How to Use the Elliott Wave Principle
Factor in Trader Memory
How to Use the Stochastic Oscillator to Interpret Trading Price

How to React to Retracements

A market price move in the opposite direction of the main trend is named a retracement. A retracement is also called a correction, which explicitly recognizes that the security had gone too far and is now correcting course, like a ship. A retracement may also be termed a pullback or throwback.

Prices seldom move in one direction for long. Even a major trend exhibits retracements. When the market runs out of cash, traders have to close positions to get their cash back so that they can put on new trades:

  • If they’ve been buyers, they need to sell.

  • If they’ve been sellers, they need to buy.

Therefore, at the extreme outside limit of a price move, you should expect a temporary, minor reversal of the previous price move:

  • In an uptrend, a retracement is always a drop in price.

  • In a downtrend, a retracement is always a rise in price.

Position squaring generally causes a price move in the opposite direction of the trend.

Retracements can get out of hand and transform themselves into trend reversals, too. At the time a retracement starts, you don’t know for sure that it is a retracement. For all you know, it could be a full reversal, with the price switching directions. In this situation, check the fundamentals — the news and events pertaining to the security:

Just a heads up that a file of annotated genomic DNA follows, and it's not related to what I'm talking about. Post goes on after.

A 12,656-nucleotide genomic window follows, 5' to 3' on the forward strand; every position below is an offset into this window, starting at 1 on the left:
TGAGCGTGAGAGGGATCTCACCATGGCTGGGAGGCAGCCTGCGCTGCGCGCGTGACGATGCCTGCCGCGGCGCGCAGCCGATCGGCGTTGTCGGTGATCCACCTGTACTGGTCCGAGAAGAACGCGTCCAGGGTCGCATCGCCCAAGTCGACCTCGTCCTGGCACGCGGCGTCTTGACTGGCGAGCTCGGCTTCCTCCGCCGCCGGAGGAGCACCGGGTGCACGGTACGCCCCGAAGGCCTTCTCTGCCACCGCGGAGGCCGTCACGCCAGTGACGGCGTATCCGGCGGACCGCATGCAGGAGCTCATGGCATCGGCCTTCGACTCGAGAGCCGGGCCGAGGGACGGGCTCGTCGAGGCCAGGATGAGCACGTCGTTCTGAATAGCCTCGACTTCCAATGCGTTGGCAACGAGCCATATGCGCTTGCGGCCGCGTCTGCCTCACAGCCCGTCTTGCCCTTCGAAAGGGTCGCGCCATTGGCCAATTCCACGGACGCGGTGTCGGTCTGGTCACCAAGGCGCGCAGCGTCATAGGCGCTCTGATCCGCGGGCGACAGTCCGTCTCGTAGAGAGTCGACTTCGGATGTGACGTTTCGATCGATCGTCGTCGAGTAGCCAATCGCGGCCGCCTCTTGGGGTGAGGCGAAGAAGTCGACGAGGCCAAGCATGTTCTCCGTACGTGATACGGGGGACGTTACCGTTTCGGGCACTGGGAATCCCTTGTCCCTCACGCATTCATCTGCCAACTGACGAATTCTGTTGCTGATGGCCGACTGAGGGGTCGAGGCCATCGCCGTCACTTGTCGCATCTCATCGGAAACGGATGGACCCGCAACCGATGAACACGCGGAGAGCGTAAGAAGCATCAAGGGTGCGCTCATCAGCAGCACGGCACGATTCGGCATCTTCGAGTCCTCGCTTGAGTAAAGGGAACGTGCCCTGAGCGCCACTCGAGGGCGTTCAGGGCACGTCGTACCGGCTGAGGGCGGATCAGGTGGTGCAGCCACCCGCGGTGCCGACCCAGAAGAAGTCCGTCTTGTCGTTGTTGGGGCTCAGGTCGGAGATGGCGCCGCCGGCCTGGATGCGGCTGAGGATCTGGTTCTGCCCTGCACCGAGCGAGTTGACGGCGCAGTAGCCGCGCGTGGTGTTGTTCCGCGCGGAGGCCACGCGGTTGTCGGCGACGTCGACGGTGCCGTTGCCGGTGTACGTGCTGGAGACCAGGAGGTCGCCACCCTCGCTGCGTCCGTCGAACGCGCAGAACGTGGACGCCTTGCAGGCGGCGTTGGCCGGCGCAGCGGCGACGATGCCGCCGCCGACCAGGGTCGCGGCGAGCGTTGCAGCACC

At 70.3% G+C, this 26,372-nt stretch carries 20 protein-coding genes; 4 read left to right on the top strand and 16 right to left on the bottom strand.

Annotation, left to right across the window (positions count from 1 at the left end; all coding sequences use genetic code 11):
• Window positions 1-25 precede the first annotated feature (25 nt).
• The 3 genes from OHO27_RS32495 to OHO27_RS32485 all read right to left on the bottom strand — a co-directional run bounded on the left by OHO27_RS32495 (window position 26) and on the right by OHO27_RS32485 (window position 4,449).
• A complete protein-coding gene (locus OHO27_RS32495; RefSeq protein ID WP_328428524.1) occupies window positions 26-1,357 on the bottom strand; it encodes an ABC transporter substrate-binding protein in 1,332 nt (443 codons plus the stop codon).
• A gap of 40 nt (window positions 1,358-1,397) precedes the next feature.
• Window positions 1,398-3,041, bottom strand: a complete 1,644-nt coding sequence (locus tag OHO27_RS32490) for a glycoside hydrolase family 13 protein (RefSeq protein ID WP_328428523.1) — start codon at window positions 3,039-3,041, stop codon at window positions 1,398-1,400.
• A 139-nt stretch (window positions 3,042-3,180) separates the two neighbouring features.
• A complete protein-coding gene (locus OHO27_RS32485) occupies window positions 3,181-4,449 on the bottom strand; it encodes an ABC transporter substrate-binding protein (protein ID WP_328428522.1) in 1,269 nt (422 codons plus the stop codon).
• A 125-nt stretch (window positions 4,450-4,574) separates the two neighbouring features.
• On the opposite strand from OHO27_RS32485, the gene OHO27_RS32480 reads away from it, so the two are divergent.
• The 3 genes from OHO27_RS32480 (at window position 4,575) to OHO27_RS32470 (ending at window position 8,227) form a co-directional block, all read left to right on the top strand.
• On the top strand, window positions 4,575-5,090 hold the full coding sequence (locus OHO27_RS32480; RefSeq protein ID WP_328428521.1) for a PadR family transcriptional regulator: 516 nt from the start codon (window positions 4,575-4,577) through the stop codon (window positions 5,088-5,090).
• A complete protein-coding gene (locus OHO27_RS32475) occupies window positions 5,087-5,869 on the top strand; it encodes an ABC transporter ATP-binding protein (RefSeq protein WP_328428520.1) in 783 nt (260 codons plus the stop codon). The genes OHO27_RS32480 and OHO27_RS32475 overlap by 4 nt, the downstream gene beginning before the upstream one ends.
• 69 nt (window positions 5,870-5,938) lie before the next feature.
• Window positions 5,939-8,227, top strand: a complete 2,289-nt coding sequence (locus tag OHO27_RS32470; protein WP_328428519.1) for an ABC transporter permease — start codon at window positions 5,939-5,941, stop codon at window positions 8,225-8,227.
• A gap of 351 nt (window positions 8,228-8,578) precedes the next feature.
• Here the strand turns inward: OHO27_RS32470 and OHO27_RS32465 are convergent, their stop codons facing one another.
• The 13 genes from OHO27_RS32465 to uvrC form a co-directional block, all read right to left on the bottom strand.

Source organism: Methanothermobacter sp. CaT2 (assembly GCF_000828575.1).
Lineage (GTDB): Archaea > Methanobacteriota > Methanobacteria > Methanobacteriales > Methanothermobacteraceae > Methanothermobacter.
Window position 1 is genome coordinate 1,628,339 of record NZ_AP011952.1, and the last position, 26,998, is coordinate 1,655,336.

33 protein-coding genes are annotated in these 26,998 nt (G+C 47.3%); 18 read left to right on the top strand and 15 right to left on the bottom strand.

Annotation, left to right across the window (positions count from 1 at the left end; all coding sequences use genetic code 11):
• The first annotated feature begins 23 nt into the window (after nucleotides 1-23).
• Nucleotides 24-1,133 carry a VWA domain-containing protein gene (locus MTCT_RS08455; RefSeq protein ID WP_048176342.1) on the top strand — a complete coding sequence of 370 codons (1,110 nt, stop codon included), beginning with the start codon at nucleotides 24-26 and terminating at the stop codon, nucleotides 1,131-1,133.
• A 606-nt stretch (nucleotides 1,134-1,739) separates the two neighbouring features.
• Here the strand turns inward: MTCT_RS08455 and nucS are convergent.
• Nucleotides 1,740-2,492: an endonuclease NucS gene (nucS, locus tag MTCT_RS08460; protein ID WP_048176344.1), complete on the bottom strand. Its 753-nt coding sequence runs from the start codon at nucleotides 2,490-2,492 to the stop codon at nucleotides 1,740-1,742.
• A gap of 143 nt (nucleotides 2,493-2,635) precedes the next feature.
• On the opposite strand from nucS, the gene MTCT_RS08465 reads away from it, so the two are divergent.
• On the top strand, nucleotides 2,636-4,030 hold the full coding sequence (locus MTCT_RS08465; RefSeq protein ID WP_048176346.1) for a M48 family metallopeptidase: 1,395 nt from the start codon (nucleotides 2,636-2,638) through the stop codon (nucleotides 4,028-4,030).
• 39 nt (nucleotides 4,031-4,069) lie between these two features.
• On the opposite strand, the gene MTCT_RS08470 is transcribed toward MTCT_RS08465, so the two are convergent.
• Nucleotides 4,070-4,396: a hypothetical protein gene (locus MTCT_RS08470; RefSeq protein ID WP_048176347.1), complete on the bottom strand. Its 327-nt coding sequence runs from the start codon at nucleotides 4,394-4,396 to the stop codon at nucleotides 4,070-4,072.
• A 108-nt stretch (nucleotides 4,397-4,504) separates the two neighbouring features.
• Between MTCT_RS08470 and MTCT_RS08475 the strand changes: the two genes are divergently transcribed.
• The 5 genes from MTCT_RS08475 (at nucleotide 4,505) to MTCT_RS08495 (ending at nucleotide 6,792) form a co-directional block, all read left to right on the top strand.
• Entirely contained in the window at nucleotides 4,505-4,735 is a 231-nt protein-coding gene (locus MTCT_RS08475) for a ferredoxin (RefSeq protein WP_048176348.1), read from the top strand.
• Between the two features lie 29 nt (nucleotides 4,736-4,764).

• An ordinary retracement caused by normal position squaring can suddenly turn into a full-fledged rout in the opposite direction if fresh news comes out that seems to support a reversal.

  • Sometimes big traders try to trick you into thinking they have interpreted fresh news in a particular way, when all they’re trying to do is push a retracement farther so that they can stampede you into a trading action that is to their benefit.

This chart shows a primary trend with several retracements, each outlined by an ellipse. In this instance, the retracements last only a day or two, but retracements can last a lot longer, even several weeks on a daily chart, for example.

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The press often asserts that every retracement is a profit-taking correction. This assumption isn’t accurate. If traders took profit on every correction, they’d all be rich. Remember, somebody bought at the high. If the correction goes too far against him, he must get out of the position at a loss. To stick to a position when it is correcting against you requires the courage of your convictions — and capital.

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